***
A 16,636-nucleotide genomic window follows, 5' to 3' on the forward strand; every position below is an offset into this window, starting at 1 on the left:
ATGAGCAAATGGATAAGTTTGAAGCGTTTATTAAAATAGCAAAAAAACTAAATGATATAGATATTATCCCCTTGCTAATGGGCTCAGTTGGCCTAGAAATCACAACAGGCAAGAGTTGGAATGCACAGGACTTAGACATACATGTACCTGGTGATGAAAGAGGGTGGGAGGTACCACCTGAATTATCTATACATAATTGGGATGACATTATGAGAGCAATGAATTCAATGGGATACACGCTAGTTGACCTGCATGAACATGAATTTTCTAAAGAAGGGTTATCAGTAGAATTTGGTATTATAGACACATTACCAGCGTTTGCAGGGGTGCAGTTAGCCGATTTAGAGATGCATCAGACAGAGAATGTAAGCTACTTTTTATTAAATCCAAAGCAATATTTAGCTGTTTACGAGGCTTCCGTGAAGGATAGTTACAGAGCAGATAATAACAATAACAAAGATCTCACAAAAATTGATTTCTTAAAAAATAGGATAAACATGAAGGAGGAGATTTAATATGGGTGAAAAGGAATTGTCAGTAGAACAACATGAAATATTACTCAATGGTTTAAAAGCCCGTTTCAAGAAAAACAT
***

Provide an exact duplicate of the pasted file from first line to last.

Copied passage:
A 16,636-nucleotide genomic window follows, 5' to 3' on the forward strand; every position below is an offset into this window, starting at 1 on the left:
ATGAGCAAATGGATAAGTTTGAAGCGTTTATTAAAATAGCAAAAAAACTAAATGATATAGATATTATCCCCTTGCTAATGGGCTCAGTTGGCCTAGAAATCACAACAGGCAAGAGTTGGAATGCACAGGACTTAGACATACATGTACCTGGTGATGAAAGAGGGTGGGAGGTACCACCTGAATTATCTATACATAATTGGGATGACATTATGAGAGCAATGAATTCAATGGGATACACGCTAGTTGACCTGCATGAACATGAATTTTCTAAAGAAGGGTTATCAGTAGAATTTGGTATTATAGACACATTACCAGCGTTTGCAGGGGTGCAGTTAGCCGATTTAGAGATGCATCAGACAGAGAATGTAAGCTACTTTTTATTAAATCCAAAGCAATATTTAGCTGTTTACGAGGCTTCCGTGAAGGATAGTTACAGAGCAGATAATAACAATAACAAAGATCTCACAAAAATTGATTTCTTAAAAAATAGGATAAACATGAAGGAGGAGATTTAATATGGGTGAAAAGGAATTGTCAGTAGAACAACATGAAATATTACTCAATGGTTTAAAAGCCCGTTTCAAGAAAAACAT